SUDBURY -- The air in Sault Ste. Marie will be cleaner thanks to an initiative by Algoma Steel to upgrade its equipment, a project the federal government is supporting with a $4 million grant.

The funding was announced Tuesday by Sault Ste. Marie MP Terry Sheehan, on behalf of Climate Change Minister Jonathan Wilkinson. The funding is from the federal Low Carbon Economy Fund.

The steel producer will use the funding to improve both the tar removal and light oil recovery areas of its coke making plant.

"This process will not only help reduce greenhouse gas emissions, but will also help improve local air quality," the federal government said in a news release.

"The environment and the economy go hand in hand," Sheehan said in the release. "This investment marks an important milestone in making the Sault's steel industry safer for the community, better for our environment, and more innovative for the future."

From this project, Algoma Steel will see an annual reduction of about 21,000 tonnes of greenhouse gas emissions, amounting to a cumulative reduction of about 596,000 tonnes over the project’s lifetime. That is equivalent to removing around 182,000 cars off the road for one year.

“There is no vaccine for climate change," Wilkinson said in the release. "The Government of Canada is continuing its work to reduce emissions and build resilient communities and a low carbon economy, knowing the strong connection such efforts have on long-term health and financial well-being. Now more than ever, we are focused on making life more affordable for families while protecting our environment and growing the economy.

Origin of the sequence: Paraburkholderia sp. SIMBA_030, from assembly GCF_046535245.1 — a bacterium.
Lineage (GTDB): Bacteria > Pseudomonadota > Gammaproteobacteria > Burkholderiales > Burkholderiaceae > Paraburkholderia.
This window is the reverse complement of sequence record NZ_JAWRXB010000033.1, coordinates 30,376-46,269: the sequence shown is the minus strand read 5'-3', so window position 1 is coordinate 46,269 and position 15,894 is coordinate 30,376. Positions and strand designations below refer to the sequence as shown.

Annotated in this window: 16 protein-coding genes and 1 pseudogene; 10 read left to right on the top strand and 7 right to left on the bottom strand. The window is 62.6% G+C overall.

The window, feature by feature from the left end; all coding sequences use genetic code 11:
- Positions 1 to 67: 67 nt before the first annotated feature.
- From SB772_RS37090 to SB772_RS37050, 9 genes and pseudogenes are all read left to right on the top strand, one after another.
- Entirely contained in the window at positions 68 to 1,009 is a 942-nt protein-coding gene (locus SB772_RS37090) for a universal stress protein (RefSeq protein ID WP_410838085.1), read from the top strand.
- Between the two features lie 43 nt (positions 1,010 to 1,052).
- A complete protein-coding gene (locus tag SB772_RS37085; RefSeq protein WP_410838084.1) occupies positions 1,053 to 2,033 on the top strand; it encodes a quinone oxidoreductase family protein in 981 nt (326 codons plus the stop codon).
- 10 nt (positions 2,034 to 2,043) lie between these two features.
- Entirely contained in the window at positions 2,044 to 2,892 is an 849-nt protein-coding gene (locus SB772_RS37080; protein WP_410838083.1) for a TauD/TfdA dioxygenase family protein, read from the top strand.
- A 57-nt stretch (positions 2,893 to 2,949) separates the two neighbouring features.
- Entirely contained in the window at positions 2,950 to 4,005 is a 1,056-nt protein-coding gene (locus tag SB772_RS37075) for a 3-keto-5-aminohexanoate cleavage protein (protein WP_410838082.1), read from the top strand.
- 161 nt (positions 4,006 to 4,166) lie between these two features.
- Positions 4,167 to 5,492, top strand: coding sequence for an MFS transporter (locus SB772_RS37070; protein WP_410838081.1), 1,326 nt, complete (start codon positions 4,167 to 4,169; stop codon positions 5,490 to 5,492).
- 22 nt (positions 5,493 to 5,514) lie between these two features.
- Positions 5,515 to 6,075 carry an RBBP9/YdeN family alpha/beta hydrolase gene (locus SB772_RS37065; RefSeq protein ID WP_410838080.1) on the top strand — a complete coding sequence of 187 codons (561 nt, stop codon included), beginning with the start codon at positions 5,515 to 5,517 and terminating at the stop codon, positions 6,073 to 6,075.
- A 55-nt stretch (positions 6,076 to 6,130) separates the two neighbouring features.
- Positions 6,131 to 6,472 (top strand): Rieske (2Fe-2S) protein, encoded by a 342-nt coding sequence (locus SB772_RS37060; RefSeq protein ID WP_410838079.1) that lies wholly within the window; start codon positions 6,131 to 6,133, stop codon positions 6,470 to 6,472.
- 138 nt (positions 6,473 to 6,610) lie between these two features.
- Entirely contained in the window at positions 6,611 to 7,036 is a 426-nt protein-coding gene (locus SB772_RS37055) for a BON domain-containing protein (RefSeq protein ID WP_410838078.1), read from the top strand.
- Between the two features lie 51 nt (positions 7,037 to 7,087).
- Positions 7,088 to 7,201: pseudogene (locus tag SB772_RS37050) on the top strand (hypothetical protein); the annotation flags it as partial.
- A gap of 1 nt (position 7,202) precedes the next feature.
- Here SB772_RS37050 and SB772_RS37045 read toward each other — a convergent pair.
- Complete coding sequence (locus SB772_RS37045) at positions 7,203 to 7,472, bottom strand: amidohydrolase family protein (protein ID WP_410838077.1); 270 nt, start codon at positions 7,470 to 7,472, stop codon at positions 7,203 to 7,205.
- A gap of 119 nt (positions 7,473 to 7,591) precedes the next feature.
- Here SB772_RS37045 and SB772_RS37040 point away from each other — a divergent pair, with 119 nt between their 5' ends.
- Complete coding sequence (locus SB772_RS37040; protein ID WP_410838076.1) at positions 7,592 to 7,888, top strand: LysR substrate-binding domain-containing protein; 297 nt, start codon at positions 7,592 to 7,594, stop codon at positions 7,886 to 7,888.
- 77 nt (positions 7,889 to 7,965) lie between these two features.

"Today’s announcement is about reciprocating and helping businesses such as Algoma Steel Inc. to deploy cleaner technology, reduce emissions and make efficient use of natural resources.”

Algoma CEO Michael McQuade said the project helps the steelmaker get closer to its goal of net-zero carbon emissions by 2050.

“It is an ambitious but important goal, one that requires the support of governments, research partners, customers, and our supply chain along the way," McQuade said. "The tar and light oil project brings us one step closer to that goal, and we could not have done it without the support of the Government of Canada and the Low Carbon Economy Fund.”

The coke making process of steel production leads to the generation of a variety of byproducts. They include coke oven gas (COG), various tars, and light oil. By using better equipment to capture and remove byproducts suspended in COG, a steel manufacturer can reduce its greenhouse gas emissions and reduce local air pollution.

Once separated from the other byproducts, the COG can be used to fuel other in-plant combustion processes at a lower carbon intensity.

This project will improve air quality by capturing and removing pollutants suspended within the coke oven gas.